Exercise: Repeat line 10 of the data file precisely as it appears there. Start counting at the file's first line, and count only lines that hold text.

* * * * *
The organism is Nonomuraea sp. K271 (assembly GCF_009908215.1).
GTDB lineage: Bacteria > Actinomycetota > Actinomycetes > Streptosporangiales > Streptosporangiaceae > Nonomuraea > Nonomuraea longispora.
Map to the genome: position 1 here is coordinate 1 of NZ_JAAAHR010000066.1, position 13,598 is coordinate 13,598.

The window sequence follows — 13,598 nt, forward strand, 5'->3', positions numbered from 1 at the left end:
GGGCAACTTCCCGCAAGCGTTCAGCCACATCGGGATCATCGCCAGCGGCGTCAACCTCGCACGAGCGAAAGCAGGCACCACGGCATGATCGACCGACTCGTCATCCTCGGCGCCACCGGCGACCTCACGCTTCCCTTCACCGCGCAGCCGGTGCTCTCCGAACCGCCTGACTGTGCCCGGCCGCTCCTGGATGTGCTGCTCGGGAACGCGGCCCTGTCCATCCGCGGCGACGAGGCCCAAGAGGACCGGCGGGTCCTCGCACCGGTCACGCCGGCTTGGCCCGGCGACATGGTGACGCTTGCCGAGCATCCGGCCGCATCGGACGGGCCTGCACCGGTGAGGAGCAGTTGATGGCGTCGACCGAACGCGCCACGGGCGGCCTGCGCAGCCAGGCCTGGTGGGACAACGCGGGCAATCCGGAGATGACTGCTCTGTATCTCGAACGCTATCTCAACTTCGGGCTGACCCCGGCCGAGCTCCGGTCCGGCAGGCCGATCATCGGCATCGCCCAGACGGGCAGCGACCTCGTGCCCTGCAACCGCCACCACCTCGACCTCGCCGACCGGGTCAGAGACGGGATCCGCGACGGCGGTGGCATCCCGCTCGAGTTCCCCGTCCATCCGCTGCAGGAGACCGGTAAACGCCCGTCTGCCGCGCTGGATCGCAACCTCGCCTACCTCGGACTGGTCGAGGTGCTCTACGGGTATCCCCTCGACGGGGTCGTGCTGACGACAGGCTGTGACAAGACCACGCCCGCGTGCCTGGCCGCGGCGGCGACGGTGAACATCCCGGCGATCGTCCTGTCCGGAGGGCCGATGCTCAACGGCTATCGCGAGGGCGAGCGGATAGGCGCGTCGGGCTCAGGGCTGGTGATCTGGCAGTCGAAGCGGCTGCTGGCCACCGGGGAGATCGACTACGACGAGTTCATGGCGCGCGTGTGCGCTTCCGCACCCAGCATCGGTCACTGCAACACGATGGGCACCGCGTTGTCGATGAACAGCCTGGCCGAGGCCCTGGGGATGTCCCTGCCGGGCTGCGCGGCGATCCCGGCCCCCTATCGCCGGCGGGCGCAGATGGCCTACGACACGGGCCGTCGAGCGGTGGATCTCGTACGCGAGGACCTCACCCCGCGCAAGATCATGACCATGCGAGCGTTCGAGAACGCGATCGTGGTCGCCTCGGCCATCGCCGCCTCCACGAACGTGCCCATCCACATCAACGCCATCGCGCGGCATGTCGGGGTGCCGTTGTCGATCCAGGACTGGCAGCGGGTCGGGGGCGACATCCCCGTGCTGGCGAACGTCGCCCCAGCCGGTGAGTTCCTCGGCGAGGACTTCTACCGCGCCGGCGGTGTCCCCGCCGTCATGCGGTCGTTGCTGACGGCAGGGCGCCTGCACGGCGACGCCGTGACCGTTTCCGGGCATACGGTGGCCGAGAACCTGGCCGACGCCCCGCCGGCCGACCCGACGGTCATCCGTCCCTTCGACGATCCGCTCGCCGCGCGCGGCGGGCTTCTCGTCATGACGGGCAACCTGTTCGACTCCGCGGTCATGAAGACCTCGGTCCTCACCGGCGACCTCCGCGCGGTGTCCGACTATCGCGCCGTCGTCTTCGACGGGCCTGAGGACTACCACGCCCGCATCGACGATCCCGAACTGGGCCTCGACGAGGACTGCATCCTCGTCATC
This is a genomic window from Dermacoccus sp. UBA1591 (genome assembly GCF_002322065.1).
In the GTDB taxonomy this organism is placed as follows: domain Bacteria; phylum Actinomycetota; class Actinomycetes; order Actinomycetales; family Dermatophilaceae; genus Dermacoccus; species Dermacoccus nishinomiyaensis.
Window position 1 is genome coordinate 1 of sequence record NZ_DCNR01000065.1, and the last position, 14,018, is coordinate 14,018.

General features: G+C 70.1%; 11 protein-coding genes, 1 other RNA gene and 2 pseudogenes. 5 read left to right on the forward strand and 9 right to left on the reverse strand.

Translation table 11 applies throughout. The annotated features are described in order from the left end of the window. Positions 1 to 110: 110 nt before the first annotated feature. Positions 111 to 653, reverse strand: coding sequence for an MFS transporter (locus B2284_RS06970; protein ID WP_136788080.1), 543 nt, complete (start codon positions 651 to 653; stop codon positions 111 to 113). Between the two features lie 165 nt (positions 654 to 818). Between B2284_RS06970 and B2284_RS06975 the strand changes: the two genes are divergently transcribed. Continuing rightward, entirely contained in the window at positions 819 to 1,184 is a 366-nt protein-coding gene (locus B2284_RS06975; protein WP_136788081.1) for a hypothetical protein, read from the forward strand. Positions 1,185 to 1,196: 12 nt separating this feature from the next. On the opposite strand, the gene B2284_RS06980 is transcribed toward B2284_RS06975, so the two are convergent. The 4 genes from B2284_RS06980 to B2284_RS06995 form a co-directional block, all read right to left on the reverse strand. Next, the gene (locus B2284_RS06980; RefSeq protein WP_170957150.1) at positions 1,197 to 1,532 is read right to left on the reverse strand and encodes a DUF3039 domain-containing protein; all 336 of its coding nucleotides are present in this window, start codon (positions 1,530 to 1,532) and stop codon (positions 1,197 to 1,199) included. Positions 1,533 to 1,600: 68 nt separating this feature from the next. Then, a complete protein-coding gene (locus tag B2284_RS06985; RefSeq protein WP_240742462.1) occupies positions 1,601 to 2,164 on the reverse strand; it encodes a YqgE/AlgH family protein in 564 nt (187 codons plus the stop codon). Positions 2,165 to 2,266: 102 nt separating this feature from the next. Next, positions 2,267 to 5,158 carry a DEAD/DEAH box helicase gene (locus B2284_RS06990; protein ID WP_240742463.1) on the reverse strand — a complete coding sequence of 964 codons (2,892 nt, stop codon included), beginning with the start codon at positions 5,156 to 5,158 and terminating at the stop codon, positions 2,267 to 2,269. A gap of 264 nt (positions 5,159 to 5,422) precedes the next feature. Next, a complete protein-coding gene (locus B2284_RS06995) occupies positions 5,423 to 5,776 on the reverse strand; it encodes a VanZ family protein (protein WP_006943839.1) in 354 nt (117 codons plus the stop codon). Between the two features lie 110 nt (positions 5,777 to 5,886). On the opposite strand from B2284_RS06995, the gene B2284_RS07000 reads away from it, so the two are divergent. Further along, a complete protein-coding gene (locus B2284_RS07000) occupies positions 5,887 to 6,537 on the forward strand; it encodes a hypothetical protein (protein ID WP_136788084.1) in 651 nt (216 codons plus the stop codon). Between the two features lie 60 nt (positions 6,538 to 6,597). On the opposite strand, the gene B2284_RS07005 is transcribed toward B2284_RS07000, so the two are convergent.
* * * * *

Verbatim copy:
Translation table 11 applies throughout. The annotated features are described in order from the left end of the window. Positions 1 to 110: 110 nt before the first annotated feature. Positions 111 to 653, reverse strand: coding sequence for an MFS transporter (locus B2284_RS06970; protein ID WP_136788080.1), 543 nt, complete (start codon positions 651 to 653; stop codon positions 111 to 113). Between the two features lie 165 nt (positions 654 to 818). Between B2284_RS06970 and B2284_RS06975 the strand changes: the two genes are divergently transcribed. Continuing rightward, entirely contained in the window at positions 819 to 1,184 is a 366-nt protein-coding gene (locus B2284_RS06975; protein WP_136788081.1) for a hypothetical protein, read from the forward strand. Positions 1,185 to 1,196: 12 nt separating this feature from the next. On the opposite strand, the gene B2284_RS06980 is transcribed toward B2284_RS06975, so the two are convergent. The 4 genes from B2284_RS06980 to B2284_RS06995 form a co-directional block, all read right to left on the reverse strand. Next, the gene (locus B2284_RS06980; RefSeq protein WP_170957150.1) at positions 1,197 to 1,532 is read right to left on the reverse strand and encodes a DUF3039 domain-containing protein; all 336 of its coding nucleotides are present in this window, start codon (positions 1,530 to 1,532) and stop codon (positions 1,197 to 1,199) included. Positions 1,533 to 1,600: 68 nt separating this feature from the next. Then, a complete protein-coding gene (locus tag B2284_RS06985; RefSeq protein WP_240742462.1) occupies positions 1,601 to 2,164 on the reverse strand; it encodes a YqgE/AlgH family protein in 564 nt (187 codons plus the stop codon). Positions 2,165 to 2,266: 102 nt separating this feature from the next. Next, positions 2,267 to 5,158 carry a DEAD/DEAH box helicase gene (locus B2284_RS06990; protein ID WP_240742463.1) on the reverse strand — a complete coding sequence of 964 codons (2,892 nt, stop codon included), beginning with the start codon at positions 5,156 to 5,158 and terminating at the stop codon, positions 2,267 to 2,269. A gap of 264 nt (positions 5,159 to 5,422) precedes the next feature. Next, a complete protein-coding gene (locus B2284_RS06995) occupies positions 5,423 to 5,776 on the reverse strand; it encodes a VanZ family protein (protein WP_006943839.1) in 354 nt (117 codons plus the stop codon). Between the two features lie 110 nt (positions 5,777 to 5,886). On the opposite strand from B2284_RS06995, the gene B2284_RS07000 reads away from it, so the two are divergent. Further along, a complete protein-coding gene (locus B2284_RS07000) occupies positions 5,887 to 6,537 on the forward strand; it encodes a hypothetical protein (protein ID WP_136788084.1) in 651 nt (216 codons plus the stop codon). Between the two features lie 60 nt (positions 6,538 to 6,597). On the opposite strand, the gene B2284_RS07005 is transcribed toward B2284_RS07000, so the two are convergent.